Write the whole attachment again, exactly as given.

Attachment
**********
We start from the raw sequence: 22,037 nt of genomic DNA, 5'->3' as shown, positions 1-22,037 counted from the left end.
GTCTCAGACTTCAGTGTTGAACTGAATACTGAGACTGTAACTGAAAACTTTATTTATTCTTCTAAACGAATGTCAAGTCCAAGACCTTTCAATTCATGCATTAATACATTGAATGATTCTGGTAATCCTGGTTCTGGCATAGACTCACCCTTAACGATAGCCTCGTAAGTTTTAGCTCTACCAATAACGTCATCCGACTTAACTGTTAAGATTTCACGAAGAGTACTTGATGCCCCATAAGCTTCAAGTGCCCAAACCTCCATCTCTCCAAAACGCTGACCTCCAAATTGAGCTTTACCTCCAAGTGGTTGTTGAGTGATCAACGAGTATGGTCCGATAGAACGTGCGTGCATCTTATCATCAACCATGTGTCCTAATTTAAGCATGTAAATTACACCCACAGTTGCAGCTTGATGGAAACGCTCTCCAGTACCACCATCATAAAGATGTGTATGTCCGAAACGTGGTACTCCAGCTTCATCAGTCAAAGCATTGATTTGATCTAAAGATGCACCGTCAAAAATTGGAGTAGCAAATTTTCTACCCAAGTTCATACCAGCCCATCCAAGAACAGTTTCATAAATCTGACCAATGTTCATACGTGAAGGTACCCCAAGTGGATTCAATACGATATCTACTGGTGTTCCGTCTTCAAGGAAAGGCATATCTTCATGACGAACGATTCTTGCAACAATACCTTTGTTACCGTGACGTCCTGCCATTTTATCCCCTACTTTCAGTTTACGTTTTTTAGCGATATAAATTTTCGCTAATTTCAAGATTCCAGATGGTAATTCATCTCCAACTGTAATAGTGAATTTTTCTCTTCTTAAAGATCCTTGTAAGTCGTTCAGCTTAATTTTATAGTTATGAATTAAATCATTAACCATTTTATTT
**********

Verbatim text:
We start from the raw sequence: 22,037 nt of genomic DNA, 5'->3' as shown, positions 1-22,037 counted from the left end.
GTCTCAGACTTCAGTGTTGAACTGAATACTGAGACTGTAACTGAAAACTTTATTTATTCTTCTAAACGAATGTCAAGTCCAAGACCTTTCAATTCATGCATTAATACATTGAATGATTCTGGTAATCCTGGTTCTGGCATAGACTCACCCTTAACGATAGCCTCGTAAGTTTTAGCTCTACCAATAACGTCATCCGACTTAACTGTTAAGATTTCACGAAGAGTACTTGATGCCCCATAAGCTTCAAGTGCCCAAACCTCCATCTCTCCAAAACGCTGACCTCCAAATTGAGCTTTACCTCCAAGTGGTTGTTGAGTGATCAACGAGTATGGTCCGATAGAACGTGCGTGCATCTTATCATCAACCATGTGTCCTAATTTAAGCATGTAAATTACACCCACAGTTGCAGCTTGATGGAAACGCTCTCCAGTACCACCATCATAAAGATGTGTATGTCCGAAACGTGGTACTCCAGCTTCATCAGTCAAAGCATTGATTTGATCTAAAGATGCACCGTCAAAAATTGGAGTAGCAAATTTTCTACCCAAGTTCATACCAGCCCATCCAAGAACAGTTTCATAAATCTGACCAATGTTCATACGTGAAGGTACCCCAAGTGGATTCAATACGATATCTACTGGTGTTCCGTCTTCAAGGAAAGGCATATCTTCATGACGAACGATTCTTGCAACAATACCTTTGTTACCGTGACGTCCTGCCATTTTATCCCCTACTTTCAGTTTACGTTTTTTAGCGATATAAATTTTCGCTAATTTCAAGATTCCAGATGGTAATTCATCTCCAACTGTAATAGTGAATTTTTCTCTTCTTAAAGATCCTTGTAAGTCGTTCAGCTTAATTTTATAGTTATGAATTAAATCATTAACCATTTTATTT